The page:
An attitude is an important thing, it can shape the way the individual sees an experience and how observers see the individual. An attitude can entirely make or break an experience. This is as true in clinical experiences as it is in life. My experience in my senior year clinical preceptorship was without a doubt unique but I feel its uniqueness was in what I made of it, something every nursing student can do for themselves.
If there is one lesson to gain from reading about my experiences it should be that the success of a clinical is entirely what the student makes of it.My first day I walked into the ICU and almost ran right back out, thinking “ Get me out of here” it was a 10 bed unit, the traditional glass ICU room doors, two crash carts at either end of the unit, patient charts seemingly everywhere, precaution carts, glucometers, IV poles and pumps, doctors running into the room at the end of the hall, telemetry monitors beeping and spitting out rhythm strips. Little did I know these sounds and sights would eventually become more calming than frightening.I kept thinking to myself how was I, a student going to handle a clinical placement on this floor? How I could remember the necessary skills of medical surgical nursing to be ok here? I met with my preceptor , a nurse with 30 years experience. I was intimidated. She let me know I would work covering her patient load, with her supervision of course.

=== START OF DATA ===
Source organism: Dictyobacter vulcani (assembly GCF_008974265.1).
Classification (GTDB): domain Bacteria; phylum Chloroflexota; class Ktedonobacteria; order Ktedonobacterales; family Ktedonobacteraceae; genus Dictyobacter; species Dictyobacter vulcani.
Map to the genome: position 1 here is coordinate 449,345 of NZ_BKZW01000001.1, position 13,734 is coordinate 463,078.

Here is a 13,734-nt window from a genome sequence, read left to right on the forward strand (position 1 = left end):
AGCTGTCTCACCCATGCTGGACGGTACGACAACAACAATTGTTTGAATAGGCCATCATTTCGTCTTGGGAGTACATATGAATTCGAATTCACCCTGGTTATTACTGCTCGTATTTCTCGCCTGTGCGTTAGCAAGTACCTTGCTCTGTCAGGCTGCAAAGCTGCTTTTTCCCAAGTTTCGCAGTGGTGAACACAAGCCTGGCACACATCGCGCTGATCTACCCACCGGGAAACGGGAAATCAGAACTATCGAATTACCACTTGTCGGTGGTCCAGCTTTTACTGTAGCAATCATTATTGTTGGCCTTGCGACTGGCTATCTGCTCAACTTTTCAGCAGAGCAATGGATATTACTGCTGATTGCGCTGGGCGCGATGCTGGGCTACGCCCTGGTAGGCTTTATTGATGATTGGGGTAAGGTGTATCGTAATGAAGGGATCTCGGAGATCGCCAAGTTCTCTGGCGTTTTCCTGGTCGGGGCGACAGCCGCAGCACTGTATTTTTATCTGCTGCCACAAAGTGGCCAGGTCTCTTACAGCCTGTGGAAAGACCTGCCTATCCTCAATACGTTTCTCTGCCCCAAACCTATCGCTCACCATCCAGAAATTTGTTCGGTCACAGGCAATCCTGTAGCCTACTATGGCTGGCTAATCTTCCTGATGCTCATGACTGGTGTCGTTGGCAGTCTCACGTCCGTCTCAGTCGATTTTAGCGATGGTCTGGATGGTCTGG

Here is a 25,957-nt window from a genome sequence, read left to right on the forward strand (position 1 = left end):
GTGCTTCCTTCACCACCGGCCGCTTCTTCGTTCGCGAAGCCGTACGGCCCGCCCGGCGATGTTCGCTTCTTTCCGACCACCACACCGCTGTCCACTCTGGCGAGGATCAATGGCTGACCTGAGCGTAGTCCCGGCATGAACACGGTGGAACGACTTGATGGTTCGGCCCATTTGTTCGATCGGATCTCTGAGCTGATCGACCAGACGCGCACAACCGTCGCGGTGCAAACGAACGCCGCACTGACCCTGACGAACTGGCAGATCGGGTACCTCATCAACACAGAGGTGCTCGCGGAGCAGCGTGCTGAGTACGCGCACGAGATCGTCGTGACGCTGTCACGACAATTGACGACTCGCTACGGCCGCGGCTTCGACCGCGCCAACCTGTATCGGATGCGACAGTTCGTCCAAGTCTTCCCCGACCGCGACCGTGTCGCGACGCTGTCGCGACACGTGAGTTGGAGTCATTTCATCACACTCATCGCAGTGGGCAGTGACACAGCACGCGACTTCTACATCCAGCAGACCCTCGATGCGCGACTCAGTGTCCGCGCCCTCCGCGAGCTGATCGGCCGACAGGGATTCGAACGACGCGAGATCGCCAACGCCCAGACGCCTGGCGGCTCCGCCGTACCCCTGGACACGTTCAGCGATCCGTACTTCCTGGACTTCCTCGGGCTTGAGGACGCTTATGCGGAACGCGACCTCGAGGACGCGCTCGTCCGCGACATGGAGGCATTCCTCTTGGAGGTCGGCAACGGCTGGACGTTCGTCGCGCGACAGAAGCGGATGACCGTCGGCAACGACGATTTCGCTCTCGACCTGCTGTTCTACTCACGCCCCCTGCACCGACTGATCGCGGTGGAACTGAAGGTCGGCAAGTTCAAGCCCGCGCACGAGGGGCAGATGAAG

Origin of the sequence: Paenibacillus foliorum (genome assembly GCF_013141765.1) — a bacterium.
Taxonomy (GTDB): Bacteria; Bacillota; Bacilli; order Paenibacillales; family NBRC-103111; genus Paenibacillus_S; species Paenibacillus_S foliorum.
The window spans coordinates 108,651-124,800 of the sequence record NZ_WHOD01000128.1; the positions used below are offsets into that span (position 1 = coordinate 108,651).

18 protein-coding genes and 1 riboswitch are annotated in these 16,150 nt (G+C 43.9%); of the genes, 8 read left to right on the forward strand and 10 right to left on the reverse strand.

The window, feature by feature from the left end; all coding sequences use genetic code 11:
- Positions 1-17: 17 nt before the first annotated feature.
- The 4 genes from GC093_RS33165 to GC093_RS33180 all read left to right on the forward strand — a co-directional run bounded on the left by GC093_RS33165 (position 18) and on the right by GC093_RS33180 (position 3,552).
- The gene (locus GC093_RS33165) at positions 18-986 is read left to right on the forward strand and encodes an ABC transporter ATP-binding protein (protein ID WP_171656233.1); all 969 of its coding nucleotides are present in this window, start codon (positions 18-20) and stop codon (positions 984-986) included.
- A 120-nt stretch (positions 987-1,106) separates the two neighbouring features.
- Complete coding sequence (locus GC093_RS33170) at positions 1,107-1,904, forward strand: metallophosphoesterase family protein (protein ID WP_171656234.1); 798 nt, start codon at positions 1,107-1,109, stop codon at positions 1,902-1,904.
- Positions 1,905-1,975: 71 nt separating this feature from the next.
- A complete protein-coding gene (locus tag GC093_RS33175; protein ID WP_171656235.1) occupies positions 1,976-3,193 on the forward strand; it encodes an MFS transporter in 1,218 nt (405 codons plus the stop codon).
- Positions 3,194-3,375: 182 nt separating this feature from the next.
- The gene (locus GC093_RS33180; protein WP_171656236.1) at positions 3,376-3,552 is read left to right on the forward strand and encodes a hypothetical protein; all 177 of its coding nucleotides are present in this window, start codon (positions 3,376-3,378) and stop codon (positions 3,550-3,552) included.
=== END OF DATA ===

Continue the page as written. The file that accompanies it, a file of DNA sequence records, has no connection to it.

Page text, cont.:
I would also be expected to know my dosage calculations and all of my medication fact. We went through patient assignment board to receive report from the morning nurse.My first patient was on a ventilator, in congestive heart failure and acute respiratory distress syndrome. We went into the room and my preceptor told me to get started, I froze.
Then , suddenly it came to me, we always assess first and I did my head to toe assessment, I remembered this from one of my first nursing classes, Health Assessment. “ok” I thought I remember how to do this . My preceptor let me know I forgot to check the pedal pulses, my preceptor reassured me, it was my first time doing a full assessment in a while and forgetting one thing is not a big deal.As the day went on she allowed me to complete more and more tasks. Little did I know that same day I would be performing most of this patient care.
I learned quickly that I would need to adjust to the pace of the ICU, as I have to adjust to every floor I was on for clinical. In conclusion I found out that a positive attitude about learning and a little determination to succeed we can overcome certain fears, learn a great deal from it, and enjoy the learning.